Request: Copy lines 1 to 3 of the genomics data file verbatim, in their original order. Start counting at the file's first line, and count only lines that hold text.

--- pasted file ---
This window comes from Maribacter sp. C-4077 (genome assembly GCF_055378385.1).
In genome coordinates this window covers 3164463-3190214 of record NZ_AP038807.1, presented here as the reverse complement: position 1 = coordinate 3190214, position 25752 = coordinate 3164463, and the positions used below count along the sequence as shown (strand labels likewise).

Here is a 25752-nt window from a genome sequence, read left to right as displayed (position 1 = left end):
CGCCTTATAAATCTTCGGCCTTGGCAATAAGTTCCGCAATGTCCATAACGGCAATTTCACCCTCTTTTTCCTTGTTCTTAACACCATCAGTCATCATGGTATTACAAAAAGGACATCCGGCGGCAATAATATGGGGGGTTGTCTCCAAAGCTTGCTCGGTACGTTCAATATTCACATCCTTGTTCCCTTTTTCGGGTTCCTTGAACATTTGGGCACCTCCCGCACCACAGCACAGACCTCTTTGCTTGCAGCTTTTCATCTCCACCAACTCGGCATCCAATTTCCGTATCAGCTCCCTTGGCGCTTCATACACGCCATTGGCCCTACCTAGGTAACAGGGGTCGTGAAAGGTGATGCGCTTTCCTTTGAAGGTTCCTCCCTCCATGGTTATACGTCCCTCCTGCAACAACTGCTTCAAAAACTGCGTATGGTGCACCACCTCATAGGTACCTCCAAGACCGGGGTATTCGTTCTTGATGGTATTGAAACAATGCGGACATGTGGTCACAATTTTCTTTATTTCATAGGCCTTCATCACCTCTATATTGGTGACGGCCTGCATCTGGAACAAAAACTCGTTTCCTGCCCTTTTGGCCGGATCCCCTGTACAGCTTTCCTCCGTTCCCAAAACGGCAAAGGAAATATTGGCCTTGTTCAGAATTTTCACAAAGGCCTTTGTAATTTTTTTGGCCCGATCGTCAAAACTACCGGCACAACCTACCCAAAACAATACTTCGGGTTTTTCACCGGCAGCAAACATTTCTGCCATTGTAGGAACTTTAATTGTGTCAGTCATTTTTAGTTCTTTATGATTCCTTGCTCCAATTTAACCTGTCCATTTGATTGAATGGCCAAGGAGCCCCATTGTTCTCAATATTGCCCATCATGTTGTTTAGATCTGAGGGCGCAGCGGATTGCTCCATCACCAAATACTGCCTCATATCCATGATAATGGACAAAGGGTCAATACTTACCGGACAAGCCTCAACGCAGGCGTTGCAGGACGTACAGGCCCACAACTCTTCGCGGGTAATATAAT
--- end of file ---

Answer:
This window comes from Maribacter sp. C-4077 (genome assembly GCF_055378385.1).
In genome coordinates this window covers 3164463-3190214 of record NZ_AP038807.1, presented here as the reverse complement: position 1 = coordinate 3190214, position 25752 = coordinate 3164463, and the positions used below count along the sequence as shown (strand labels likewise).

Here is a 25752-nt window from a genome sequence, read left to right as displayed (position 1 = left end):